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U.S. a Christian nation? Not exactly

By PHILIP GAILEY
Published March 6, 2005


The American Civil Liberties Union and its allies, God bless them everyone, are fighting to uphold the First Amendment's "establishment" clause, which they see threatened by even the mention of the word "God." Last week, they were before the U.S. Supreme Court arguing that the display of the Ten Commandments on public property in Texas and Kentucky violates the constitutional ban on government establishing a national religion. The justices seemed to be looking for a middle ground between the two extremes in this debate, but I hope they hand down their own commandment: Thou shalt not place the Ten Commandments on government property except in a secular, historical context.

That's not good enough, however, for some secularists. Justice David Souter asked if a display containing only the last five commandments - the ones against killing, stealing, adultery and so on - would pass constitutional muster.

"That is still unconstitutional," replied Erwin Chemerinsky, a Duke University law professor representing the plaintiff in the Texas case. "It would still be the state of Texas expressing the message that there is a God."

Now I see. It's not just about the establishment clause; it's also about even the suggestion that there is a deity. The Supreme Court is not about to touch that one.

Except for the religious fanatics among us, most Americans believe in the separation of church and state. The problem is that we can't agree on when that line is crossed, and that's when we take our dispute to the courts. I get the impression most of our Supreme Court justices just wish these church-state cases would go away.

The court's broad doctrine on public exercises of faith tries to acknowledge the historical role of religion in American life without endorsing any particular religious beliefs. In 1980, the court outlawed the mandatory display of the commandments in public schools. It said state legislatures can open their sessions with prayer but struck down prayer at public high school graduation. Last year, it dodged having to rule on whether the words "under God" in the Pledge of Allegiance offended the establishment clause.

When it comes to threats to the establishment clause - real or imagined - the ACLU's anti-God squad has its eyes on the sparrow. Some even see Santa and his reindeer as religious symbols that should be banned from the public square.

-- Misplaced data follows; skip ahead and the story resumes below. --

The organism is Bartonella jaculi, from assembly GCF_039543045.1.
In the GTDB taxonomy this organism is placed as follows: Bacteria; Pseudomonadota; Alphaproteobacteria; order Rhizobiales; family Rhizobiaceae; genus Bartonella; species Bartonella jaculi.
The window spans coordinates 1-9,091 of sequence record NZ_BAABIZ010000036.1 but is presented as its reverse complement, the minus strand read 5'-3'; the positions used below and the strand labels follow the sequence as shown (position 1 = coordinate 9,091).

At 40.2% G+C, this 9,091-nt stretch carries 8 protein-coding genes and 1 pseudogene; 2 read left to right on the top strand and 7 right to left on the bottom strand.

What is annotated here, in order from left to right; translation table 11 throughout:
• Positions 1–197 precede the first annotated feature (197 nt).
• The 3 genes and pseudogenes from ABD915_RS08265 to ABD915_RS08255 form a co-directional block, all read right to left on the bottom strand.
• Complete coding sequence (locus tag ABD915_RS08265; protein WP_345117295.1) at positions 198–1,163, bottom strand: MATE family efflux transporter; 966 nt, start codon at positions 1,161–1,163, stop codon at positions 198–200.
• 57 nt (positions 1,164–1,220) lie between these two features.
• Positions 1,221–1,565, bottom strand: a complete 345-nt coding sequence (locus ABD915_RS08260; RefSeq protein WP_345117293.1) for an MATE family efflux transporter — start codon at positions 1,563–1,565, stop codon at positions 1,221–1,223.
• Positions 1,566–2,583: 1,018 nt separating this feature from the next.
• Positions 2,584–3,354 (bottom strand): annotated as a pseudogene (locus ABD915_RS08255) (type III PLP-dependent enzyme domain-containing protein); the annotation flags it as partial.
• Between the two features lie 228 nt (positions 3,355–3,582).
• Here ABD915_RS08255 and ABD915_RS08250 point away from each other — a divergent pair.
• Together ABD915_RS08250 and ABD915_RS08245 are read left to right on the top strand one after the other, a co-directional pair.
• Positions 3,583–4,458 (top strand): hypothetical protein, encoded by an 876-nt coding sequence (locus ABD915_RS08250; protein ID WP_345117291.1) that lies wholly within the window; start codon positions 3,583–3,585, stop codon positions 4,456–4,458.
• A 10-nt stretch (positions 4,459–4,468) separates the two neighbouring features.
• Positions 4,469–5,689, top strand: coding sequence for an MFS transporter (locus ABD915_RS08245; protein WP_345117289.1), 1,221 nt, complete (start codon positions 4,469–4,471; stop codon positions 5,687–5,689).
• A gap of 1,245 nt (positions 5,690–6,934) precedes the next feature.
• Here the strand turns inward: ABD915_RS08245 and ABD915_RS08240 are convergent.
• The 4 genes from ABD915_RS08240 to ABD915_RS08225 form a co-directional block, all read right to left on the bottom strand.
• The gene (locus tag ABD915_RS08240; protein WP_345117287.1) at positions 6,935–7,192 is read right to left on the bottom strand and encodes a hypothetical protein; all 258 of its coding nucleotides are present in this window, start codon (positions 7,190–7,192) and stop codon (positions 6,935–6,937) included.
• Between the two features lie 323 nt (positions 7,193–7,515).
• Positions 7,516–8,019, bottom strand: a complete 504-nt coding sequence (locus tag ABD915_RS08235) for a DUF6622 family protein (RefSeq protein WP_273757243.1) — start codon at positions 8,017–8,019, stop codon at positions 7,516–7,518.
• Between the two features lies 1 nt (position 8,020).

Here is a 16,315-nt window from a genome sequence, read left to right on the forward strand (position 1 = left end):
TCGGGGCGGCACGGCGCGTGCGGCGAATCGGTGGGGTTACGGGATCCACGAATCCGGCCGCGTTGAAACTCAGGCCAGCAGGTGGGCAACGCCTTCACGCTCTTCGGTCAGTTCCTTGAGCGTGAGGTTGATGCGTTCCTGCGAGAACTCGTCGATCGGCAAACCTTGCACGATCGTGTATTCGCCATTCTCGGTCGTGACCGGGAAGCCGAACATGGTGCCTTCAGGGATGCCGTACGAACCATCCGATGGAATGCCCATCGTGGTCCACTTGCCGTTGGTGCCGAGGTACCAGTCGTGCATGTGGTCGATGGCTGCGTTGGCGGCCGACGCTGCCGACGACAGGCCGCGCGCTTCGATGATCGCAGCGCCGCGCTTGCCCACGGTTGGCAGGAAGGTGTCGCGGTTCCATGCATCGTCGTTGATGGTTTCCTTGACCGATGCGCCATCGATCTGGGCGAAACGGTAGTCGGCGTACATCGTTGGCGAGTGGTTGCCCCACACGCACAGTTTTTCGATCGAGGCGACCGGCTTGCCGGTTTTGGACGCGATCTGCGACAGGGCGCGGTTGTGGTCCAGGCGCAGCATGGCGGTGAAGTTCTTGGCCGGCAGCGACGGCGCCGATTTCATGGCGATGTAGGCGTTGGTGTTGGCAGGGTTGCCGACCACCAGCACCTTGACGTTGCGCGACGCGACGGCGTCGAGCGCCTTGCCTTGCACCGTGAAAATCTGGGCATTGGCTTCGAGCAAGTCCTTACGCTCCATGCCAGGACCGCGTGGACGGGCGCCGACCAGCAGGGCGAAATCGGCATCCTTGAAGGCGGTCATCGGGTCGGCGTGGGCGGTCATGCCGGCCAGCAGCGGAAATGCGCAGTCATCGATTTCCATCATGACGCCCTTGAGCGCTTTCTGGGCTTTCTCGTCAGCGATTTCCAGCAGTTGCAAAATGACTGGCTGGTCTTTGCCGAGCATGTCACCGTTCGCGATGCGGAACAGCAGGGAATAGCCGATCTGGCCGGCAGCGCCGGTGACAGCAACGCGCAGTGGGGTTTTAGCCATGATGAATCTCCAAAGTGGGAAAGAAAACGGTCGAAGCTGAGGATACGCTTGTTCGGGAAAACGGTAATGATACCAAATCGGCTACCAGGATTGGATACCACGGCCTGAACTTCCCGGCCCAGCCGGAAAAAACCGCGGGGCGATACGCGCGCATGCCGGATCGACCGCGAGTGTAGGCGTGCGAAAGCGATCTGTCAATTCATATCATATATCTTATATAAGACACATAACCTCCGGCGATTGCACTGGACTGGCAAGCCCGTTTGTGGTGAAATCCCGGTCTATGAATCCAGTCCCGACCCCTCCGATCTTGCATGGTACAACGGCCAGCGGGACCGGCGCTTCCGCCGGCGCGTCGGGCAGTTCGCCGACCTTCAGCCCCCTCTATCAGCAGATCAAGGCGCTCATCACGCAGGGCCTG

In their ideal world, "In God We Trust" would be stripped from our currency. The Supreme Court would no longer open its proceedings with the words "God save the United States and this honorable court." The president-elect would not place his hand on a Bible and pledge to uphold the Constitution "so help me God." The Pledge of Allegiance would be revised to strike the words "under God."

I have a question: Would someone tell me exactly what religion is established by the Ten Commandments, which were handed down to Moses long before Jesus Christ came along, and references to God in ceremonial oaths and pledges? Is the God in question a Christian, Jew or Muslim? These three faiths have their own version of the commandments, which, as far as I can tell, are read more than they are practiced.

The ACLU can relax if its main fear is that the United States is in danger of becoming become a Christian nation. I don't see that happening for the simple reason that living according to the teachings of Jesus would radically change our lives, our politics and our priorities. It would require us to share our wealth with the less fortunate, to turn the other cheek, to love and forgive our enemies, to bless the peacemakers and judge not lest we be judged.

If Jesus were around today, preaching charity, love, tolerance and peace, the religious right would pummel him as a dangerous liberal who wants to redistribute our wealth, raise taxes and study war no more. You can bet he wouldn't be invited to deliver the keynote address at the Republican National Convention and that Fox News' Sean Hannity would crucify him in prime time.

Over the centuries Christians have invoked God's name to justify wars, crusades, slavery, Jim Crow segregation and discrimination against women. We've come a long way, but like I said, I don't think the ACLU has to worry about us becoming a Christian nation, at least in practice.

Philip Gailey's e-mail address is gailey@sptimes.com